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. Last Updated: 07/27/2016

Helmut's Russian Buddy Makes Most of Bonn Trip




President Boris Yeltsin and German Chancellor Helmut Kohl exchanged effusive expressions of support, confidence and even muzhestvennaya lyubov, or masculine love, as Yeltsin put it, during their two-day summit in Bonn.


With Kohl trailing in his bid for a fifth term, this may be the last edition of the Boris-and-Helmut show, put on by two friends and allies who have met three times this year alone. Yeltsin, who seems to be invigorated by foreign trips, made the most of it.


Though he didn't come away with loans or aid, Yeltsin milked the Bonn summit for all it was worth in public-relations value, wooing investors, bullying his own ministers, and making a dramatic foreign policy pronouncement by saying he would intervene with Serbia over the fighting in Kosovo.


"Chancellor Kohl's personal support, as a major political figure in the world, is important to show that our policies are right," Yeltsin was quoted as saying by Reuters at a news conference at the end of the visit Tuesday.


Not to be outdone, Kohl praised the Russian government's action in the recent markets crisis: "These measures contribute significantly to increasing the confidence of foreign investors. ... Germany will support the reform process with great commitment."


There was no announcement of further loans or aid to Russia. But Yeltsin, by implying that he has a powerful friend who might help him wring more money out of the International Monetary Fund, made a bid to further calm financial markets rattled by Russia's economic problems. Russia's Central Bank had to spend hard currency reserves and briefly raise interest rates to 150 percent two weeks ago to defend the ruble and keep foreign investors from fleeing.


Germany is Russia's largest Western trading partner, and has economic interests in Eastern Europe that could be threatened by economic or political turmoil in Russia. In a sign of the prestige Germany wished to assign to the talks, they were called "consultations" -- a term used only with Germany's closest allies and partners.


"It's a politically important meeting that shows that Russian-German relations have been raised to another level," said Alexander Pikayev, an expert in security and foreign policy at the Moscow Carnegie Center. "It shows that the situation has stabilized ... that leading Western countries support the president and prime minister, which indicates indirectly Western support for Russia."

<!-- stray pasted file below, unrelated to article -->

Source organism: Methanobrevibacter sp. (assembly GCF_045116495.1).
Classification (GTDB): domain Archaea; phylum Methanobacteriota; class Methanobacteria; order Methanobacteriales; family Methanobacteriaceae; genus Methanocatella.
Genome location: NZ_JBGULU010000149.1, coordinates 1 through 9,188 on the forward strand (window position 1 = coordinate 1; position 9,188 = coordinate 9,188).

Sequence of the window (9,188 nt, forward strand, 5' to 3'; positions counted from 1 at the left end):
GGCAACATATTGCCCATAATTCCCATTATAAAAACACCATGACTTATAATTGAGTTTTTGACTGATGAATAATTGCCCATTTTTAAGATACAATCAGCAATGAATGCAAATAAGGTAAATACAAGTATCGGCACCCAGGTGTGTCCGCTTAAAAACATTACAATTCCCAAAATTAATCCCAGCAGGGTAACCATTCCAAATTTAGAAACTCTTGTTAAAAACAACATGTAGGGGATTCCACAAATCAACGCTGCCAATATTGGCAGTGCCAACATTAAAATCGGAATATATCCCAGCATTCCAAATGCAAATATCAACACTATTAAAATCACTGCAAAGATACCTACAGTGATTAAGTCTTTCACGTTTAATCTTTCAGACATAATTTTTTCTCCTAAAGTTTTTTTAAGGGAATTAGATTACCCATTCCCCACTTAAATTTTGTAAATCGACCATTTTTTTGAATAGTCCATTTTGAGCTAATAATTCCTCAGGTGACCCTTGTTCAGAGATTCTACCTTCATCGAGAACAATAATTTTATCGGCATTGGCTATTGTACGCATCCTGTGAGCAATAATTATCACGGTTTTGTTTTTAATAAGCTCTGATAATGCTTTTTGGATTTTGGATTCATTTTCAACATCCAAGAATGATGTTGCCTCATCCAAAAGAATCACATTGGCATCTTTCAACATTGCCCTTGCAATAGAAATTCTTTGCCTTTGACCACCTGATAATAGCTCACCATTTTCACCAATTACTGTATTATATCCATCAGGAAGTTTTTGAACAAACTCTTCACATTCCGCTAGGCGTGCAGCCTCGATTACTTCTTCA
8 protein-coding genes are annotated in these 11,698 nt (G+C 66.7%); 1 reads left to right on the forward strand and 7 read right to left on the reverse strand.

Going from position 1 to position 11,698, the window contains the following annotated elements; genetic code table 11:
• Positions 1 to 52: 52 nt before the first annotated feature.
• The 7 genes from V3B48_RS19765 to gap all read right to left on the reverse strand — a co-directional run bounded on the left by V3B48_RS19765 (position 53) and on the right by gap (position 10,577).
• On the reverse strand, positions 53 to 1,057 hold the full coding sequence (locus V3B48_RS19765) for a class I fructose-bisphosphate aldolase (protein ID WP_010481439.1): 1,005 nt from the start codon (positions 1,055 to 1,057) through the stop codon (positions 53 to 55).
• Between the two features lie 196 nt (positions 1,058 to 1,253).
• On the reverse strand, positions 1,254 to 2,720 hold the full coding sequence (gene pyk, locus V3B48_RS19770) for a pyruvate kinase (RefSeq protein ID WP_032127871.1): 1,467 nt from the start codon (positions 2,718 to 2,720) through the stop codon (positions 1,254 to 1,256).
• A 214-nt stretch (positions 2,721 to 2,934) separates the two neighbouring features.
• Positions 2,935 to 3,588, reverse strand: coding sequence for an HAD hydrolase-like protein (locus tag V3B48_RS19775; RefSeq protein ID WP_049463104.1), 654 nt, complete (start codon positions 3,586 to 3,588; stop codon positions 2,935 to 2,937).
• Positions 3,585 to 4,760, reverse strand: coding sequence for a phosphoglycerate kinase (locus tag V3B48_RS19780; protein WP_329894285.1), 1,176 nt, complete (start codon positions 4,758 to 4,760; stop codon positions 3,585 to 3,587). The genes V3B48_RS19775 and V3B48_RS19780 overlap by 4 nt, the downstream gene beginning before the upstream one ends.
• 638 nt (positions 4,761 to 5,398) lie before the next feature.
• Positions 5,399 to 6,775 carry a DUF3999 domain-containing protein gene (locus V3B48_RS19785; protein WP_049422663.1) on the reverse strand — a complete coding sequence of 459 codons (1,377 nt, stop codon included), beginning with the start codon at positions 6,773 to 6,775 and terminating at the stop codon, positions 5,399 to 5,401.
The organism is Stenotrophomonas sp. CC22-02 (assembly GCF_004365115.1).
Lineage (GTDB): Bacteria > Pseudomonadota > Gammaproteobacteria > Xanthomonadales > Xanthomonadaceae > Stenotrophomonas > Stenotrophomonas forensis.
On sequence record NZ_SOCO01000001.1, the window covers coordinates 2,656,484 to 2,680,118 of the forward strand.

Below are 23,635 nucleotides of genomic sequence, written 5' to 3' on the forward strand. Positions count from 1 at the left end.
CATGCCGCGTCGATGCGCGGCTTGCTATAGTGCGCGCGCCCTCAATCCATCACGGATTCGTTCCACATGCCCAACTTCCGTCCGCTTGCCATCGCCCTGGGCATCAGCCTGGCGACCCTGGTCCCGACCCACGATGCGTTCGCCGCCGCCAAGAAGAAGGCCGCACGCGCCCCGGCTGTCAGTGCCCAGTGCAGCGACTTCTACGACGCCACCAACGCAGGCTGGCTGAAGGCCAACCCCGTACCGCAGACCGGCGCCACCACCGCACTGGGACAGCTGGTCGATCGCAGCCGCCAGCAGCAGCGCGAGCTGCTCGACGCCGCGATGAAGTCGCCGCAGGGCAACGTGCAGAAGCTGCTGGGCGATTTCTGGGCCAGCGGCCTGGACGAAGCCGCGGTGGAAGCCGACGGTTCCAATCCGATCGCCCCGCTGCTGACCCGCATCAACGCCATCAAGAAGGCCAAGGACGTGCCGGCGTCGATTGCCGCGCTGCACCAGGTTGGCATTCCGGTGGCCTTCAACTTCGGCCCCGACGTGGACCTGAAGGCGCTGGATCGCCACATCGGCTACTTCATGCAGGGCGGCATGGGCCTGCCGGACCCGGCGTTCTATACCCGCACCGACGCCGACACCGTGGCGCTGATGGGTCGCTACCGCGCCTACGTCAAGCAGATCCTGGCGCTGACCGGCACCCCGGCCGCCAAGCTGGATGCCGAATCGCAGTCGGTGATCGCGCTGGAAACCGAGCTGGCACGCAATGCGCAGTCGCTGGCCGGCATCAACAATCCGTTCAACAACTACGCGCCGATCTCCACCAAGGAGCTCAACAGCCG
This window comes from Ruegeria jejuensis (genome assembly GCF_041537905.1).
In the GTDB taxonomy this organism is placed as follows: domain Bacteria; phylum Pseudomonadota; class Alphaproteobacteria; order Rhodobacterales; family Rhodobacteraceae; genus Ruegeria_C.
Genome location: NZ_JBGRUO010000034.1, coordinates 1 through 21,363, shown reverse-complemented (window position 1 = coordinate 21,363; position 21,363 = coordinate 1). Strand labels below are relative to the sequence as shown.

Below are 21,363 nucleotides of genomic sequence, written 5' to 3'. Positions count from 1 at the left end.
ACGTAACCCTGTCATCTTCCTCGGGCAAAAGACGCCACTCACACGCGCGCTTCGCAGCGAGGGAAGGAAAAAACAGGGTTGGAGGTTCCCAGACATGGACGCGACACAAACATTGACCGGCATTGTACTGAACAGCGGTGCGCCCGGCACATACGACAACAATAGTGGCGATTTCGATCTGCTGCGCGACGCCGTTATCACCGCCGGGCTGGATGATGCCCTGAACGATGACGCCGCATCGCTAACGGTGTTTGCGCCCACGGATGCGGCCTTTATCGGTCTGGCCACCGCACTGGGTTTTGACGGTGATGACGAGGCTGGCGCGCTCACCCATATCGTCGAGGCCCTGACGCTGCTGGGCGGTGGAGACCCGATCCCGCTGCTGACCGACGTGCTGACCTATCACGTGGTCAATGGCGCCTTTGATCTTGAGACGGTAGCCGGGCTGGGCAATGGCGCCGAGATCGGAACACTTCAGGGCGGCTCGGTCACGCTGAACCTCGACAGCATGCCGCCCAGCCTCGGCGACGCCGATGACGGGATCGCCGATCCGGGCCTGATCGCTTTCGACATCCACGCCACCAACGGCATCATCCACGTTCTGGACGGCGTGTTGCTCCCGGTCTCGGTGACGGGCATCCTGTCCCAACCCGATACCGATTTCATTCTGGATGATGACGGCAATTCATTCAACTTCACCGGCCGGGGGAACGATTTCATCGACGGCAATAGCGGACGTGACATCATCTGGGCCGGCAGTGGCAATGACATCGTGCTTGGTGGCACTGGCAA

Yevgeny Volk, a political analyst at the Moscow office of the Heritage Foundation, said that "Yeltsin, like [Soviet President Mikhail] Gorbachev, always refers to foreign leaders as his guarantors and supporters, to show that things are OK here, that Russia enjoys full support in the West and no major catastrophes can occur from the financial difficulties here."


Summits help distract attention from domestic political woes, such as unpaid government wages and an unlikely-to-succeed impeachment bid in the State Duma, Volk said.


The trip produced no major treaties, though the two sides signed agreements on issues ranging from nuclear and military cooperation to education and crime-fighting.


Yeltsin was accompanied by Foreign Minister Yevgeny Primakov, Interior Minister Sergei Stepashin, Defense Minister Igor Sergeyev, Economics Minister Yakov Urinson, Nuclear Power Minister Yevgeny Adamov, Deputy Prime Minister Oleg Sysuyev and Finance Minister Mikhail Zadornov.


They may be happy to make it home. During the trip, Yeltsin returned to his old habit of threatening to make scapegoats of his ministers, saying they would each be graded like schoolchildren, and, if need be, flunked. "We'll give them grades," Yeltsin said Monday. "An F for this one, a C for this one, an A for this one. ... And of course Bs."


Those with Fs and Cs, "we will remove," he said. "A B can stay, but with marks against him ... and an A will stay and flourish."


This Yeltsin-Kohl meeting may be the last installment of a relationship famously honed in a Siberian sauna during a summit meeting in Irkutsk and which is so close that Kohl habitually calls Yeltsin "dear Boris." Polls show Kohl trailing Gerhard Schr?der, his challenger in the Sept. 27 elections.


Yeltsin also met with Schr?der -- for the second time. The two first got acquainted in 1986, when Yeltsin visited Germany as a Communist Party official from the Soviet Union.